Patrick Fellows is a 5 time Ironman, TEDx giving, 32 miles swimming, endurance coaching, healthy cooking, entrepreneur and musician.  Born in Dearborn, MI, raised in Mississippi and a Louisianian for 30 years, 

The air was thick


When I walked out the air was thick and still like an oven you thought you turned off but that hit you with an unexpected heat when you opened it. A spring none of

us thought possible returned to the summer we knew was coming. Can this be the same place I grew up in?  Was it always this way. My mind says no, but that’s just the immediacy of it. Maybe I’m misremembering. 

I remember being 16 and my best friend Chuck had a Jeep CJ 5. Not the cooler bigger CJ-7 Renegade that Daisy Duke drove. His was the one that was on 60 Minutes because they rolled over like a baby on the rug. Drive it once and you knew why. The steering had what seemed like six inches of give in both directions so that you felt like you were teeter totttering back and forth just to keep it between the lines. Somehow we kept it upright despite our best efforts. 

I remember riding in the Jeep up and down the Mississippi Coast and I never remember being hot, even though it may have had only a bikini top on it and it had to be blazing. 

I remember nights at Kelly Ave. where we stacked pallets 8 high, soaked em in gas and let em burn to the sand, adding an inferno to our Milwaukee’s Best and Miller Lite’s (the official beer of Gulfport, Ms to this day) and I don’t remember sweating through my shirt in 10 mins as the Church and the Smithereens blared from someone’s car up on the sea wall.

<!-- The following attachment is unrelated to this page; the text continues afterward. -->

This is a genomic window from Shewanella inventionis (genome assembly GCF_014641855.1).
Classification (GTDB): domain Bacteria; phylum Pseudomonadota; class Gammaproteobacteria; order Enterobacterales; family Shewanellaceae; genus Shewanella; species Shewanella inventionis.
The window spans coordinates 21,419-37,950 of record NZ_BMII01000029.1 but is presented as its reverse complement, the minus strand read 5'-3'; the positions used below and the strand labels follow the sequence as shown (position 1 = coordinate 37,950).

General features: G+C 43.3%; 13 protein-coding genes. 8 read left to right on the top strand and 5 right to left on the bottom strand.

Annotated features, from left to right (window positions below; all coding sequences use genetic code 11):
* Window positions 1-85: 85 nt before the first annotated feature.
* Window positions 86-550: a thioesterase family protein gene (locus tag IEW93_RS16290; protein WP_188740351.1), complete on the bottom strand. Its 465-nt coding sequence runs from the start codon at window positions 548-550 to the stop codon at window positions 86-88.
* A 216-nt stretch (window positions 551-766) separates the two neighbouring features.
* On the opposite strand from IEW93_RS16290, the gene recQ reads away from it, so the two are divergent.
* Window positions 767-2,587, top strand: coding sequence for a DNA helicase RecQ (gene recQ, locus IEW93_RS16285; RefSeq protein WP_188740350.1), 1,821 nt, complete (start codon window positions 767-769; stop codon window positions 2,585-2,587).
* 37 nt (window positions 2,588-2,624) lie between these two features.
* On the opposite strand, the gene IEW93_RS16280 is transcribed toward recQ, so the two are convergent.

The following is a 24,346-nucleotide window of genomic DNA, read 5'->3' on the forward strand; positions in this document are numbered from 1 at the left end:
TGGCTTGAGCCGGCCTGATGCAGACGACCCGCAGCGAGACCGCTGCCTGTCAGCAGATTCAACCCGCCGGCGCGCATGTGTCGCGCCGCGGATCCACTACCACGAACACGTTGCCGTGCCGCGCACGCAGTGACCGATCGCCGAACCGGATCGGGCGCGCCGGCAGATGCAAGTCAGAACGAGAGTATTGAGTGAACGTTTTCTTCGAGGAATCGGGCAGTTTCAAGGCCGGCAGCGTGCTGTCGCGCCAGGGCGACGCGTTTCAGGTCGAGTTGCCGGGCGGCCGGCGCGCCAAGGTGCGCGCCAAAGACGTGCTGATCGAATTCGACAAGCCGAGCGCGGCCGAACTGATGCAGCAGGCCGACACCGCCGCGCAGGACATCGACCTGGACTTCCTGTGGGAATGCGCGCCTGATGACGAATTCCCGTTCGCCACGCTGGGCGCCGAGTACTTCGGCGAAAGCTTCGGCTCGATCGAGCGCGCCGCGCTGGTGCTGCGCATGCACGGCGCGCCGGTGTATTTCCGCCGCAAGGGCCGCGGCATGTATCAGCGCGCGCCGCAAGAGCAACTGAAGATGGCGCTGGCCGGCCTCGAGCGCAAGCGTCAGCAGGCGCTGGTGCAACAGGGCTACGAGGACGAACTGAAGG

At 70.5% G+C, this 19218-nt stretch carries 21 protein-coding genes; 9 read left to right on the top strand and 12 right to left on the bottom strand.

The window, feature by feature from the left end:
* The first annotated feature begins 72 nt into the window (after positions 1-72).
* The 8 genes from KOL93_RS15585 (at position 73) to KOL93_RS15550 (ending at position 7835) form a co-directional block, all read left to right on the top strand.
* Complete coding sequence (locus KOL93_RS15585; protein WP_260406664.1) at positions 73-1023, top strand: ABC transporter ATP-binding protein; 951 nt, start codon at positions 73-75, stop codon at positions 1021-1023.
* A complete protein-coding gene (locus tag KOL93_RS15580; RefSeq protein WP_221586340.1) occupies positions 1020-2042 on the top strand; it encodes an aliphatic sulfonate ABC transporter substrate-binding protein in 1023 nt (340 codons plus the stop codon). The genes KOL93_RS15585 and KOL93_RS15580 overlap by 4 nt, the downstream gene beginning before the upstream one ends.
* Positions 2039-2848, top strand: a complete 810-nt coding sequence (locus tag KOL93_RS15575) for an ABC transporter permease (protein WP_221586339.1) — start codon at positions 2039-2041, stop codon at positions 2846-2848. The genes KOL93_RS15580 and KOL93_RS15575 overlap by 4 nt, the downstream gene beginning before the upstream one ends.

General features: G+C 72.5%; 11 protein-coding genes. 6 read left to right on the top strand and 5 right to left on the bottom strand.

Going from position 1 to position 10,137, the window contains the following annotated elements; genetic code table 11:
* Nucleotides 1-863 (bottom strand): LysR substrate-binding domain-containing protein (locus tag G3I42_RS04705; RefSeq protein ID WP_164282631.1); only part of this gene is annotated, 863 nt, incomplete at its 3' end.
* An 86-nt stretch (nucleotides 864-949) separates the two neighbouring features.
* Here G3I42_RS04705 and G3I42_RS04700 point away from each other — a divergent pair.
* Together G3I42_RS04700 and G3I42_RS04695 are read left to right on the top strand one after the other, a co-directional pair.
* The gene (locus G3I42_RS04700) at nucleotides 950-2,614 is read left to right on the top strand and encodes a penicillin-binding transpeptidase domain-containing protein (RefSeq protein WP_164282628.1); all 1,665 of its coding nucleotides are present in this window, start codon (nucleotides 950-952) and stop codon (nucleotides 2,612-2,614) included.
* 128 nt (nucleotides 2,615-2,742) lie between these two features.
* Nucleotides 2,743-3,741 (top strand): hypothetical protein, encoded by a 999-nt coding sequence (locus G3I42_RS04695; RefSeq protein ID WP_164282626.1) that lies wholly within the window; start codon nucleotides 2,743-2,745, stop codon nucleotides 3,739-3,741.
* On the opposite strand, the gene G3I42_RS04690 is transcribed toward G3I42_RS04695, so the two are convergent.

I remember the smell of hot pine trees and the woods near my house. Pine trees are always my memory of Mississippi heat. Pungent and fresh and thick as the air. They remind me of poverty as well as affluence, the smell of Long Beach, and Wolf river and Cat Island. It feels like you could sail past that spit of jack pine sand and still get a whiff. 

I never remember drinking much water other than out of the hose. A lot of soft drinks and Country Time lemonade but nobody was “hydrating”. If we didn’t carry along a water bottle everywhere, were we even hot?  I can’t see how. 

At 4:39 this morning it feels different than any of those times.  Maybe the heat of my youth always carried an easy gulf breeze, cutting through the thick. Maybe we forget things if we don’t talk about the details incessantly. Maybe the world is slowly boiling like a giant cosmic egg that we certainly will overdo and not be able to peel the shell off of. Maybe the heat is telling me to finally notice. To do something for the earth. To make some sort of change so it can go on forever. 

Maybe it’s just hotter. 


A good book